But is it doable?

Where Watson has pledged a relatively modest platform, it's likely he'll see those promises through — as he's done with virtually every other campaign promise in the past eight years.

Doucet brings more of a social vision to the mayoral stage, but it's far from clear how he'd bring his dreams to fruition.

A question of style?

Unlike some campaigns — think the north-south rail debate of 2006 — there is no ballot-box question in this election.

With the absence of a single burning issue, for some voters it may come down to leadership style.

An aspect of Watson's style was on national display this past week, after he was sued for blocking people on Twitter. He argues his Twitter account is personal, which is difficult to believe, and that he has a right not to be "attacked and harassed" on social media.

But it may be that Watson believes that those who oppose him are attacking him. Indeed, Watson avoids situations with those who disagree with him.

He didn't show up for any of the multi-day meeting about the controversial 350-bed Salvation Army facility, he refused to visit the illegal pop-up overdose prevention tent last year, and during the campaign, he was unable to attend debates on the environment, gender issues and one put on by more than 45 community associations — all situations where Watson was likely to be asked uncomfortable questions.

Ottawa mayoral candidates (from left) Clive Doucet, Craig MacAulay, Moises Schachtler, Jim Watson and Ahmed Bouragba participated in a debate in Metcalfe Tuesday, Sept. 18, 2018. (Matthew Kupfer/CBC)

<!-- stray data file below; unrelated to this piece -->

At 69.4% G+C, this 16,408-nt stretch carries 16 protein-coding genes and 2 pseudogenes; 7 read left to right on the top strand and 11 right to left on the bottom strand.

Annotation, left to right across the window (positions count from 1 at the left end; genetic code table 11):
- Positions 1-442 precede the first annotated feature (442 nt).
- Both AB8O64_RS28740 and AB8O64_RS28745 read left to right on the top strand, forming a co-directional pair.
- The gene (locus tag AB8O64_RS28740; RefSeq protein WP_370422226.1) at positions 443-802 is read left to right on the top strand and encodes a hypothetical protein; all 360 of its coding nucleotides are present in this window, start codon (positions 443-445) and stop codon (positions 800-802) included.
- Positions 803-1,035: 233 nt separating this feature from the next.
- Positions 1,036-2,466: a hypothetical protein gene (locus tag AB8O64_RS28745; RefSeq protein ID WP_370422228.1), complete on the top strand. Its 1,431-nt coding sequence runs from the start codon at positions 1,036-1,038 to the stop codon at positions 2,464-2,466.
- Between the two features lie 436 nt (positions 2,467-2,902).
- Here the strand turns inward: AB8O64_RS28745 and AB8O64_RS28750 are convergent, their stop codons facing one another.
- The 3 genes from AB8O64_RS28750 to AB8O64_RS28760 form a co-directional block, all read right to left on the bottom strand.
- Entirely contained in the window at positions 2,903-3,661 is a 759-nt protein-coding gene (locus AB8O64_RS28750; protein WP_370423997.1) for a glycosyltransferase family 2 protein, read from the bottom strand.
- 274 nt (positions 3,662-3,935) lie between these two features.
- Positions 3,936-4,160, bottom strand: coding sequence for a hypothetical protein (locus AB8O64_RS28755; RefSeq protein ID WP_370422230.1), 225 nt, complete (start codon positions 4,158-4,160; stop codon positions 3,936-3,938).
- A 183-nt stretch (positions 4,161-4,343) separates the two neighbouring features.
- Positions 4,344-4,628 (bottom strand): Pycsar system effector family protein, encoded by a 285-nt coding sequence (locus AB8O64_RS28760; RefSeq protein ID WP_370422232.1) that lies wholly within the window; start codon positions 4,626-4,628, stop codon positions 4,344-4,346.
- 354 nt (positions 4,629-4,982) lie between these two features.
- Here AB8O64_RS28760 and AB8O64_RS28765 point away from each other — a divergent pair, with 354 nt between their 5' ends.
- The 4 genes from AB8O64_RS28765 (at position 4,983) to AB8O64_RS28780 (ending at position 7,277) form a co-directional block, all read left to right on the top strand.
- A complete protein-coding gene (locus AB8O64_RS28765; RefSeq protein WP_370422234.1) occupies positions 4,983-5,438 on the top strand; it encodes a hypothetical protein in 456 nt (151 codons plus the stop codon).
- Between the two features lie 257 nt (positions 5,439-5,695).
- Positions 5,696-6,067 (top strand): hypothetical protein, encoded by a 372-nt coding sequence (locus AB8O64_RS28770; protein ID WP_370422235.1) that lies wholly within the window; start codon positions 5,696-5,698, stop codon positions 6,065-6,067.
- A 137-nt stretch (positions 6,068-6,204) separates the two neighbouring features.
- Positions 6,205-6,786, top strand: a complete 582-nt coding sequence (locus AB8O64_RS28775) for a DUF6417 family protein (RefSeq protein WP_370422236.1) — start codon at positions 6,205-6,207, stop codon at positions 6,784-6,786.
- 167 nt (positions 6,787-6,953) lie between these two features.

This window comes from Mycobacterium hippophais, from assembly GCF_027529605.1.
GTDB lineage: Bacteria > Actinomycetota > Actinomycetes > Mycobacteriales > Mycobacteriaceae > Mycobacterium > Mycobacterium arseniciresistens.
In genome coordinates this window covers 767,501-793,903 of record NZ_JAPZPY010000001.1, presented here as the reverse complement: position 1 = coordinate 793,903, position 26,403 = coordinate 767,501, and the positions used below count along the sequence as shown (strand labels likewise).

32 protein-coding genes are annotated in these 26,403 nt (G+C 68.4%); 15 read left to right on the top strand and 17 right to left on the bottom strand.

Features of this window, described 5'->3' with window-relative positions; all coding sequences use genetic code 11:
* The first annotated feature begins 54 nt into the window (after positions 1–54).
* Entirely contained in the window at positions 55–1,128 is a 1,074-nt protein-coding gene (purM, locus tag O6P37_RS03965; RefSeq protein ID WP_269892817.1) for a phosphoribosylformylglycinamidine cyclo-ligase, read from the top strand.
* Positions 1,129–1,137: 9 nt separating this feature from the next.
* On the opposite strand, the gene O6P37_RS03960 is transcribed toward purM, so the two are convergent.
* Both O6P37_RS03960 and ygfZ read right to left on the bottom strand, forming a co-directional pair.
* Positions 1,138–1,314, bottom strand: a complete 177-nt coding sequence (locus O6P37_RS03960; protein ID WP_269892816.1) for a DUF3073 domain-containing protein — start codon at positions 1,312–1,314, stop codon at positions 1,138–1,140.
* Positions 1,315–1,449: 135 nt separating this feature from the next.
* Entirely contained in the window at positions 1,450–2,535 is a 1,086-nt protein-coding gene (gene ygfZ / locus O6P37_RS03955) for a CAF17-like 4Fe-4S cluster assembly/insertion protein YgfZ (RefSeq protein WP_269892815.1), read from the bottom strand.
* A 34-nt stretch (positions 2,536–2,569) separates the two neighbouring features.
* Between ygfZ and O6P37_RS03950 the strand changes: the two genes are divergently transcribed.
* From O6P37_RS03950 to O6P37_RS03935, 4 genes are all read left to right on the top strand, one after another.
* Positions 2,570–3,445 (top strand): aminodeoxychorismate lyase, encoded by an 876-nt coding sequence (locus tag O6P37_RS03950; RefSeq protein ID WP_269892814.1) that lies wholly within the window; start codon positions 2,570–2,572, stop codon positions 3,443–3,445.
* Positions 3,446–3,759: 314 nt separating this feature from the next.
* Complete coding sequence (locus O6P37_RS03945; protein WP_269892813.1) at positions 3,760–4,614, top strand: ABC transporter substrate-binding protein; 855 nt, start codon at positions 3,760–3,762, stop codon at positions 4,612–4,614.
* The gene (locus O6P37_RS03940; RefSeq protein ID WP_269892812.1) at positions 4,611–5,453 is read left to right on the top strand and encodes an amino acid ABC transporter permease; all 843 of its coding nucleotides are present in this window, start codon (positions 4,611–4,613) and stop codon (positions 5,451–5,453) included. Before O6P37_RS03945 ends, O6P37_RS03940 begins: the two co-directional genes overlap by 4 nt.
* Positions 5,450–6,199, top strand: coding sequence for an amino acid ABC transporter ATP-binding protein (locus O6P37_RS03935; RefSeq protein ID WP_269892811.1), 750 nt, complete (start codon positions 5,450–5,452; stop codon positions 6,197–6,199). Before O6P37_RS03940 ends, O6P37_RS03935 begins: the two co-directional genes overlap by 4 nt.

He also refused to take part in a one-on-one debate with Doucet.

Doucet has taken advantage of these criticisms of Watson, promising a more transparent City Hall, with open contracts and free-flowing debate. Unlike Watson, Doucet has released his unaudited list of campaign donations, and said he would not take contributions from the development community.

Reward Watson with a third term and you'd know what you're getting: a modest, doable platform and a cautious, reliable leader.

Doucet is another proposition entirely: brace yourself for platform shortfalls and disappointments, but a change of tone and style.

About the Author

Joanne Chianello

City affairs analyst

Joanne Chianello is an award-winning journalist and CBC Ottawa's city affairs analyst. You can email her at joanne.chianello@cbc.ca or tweet her at @jchianello.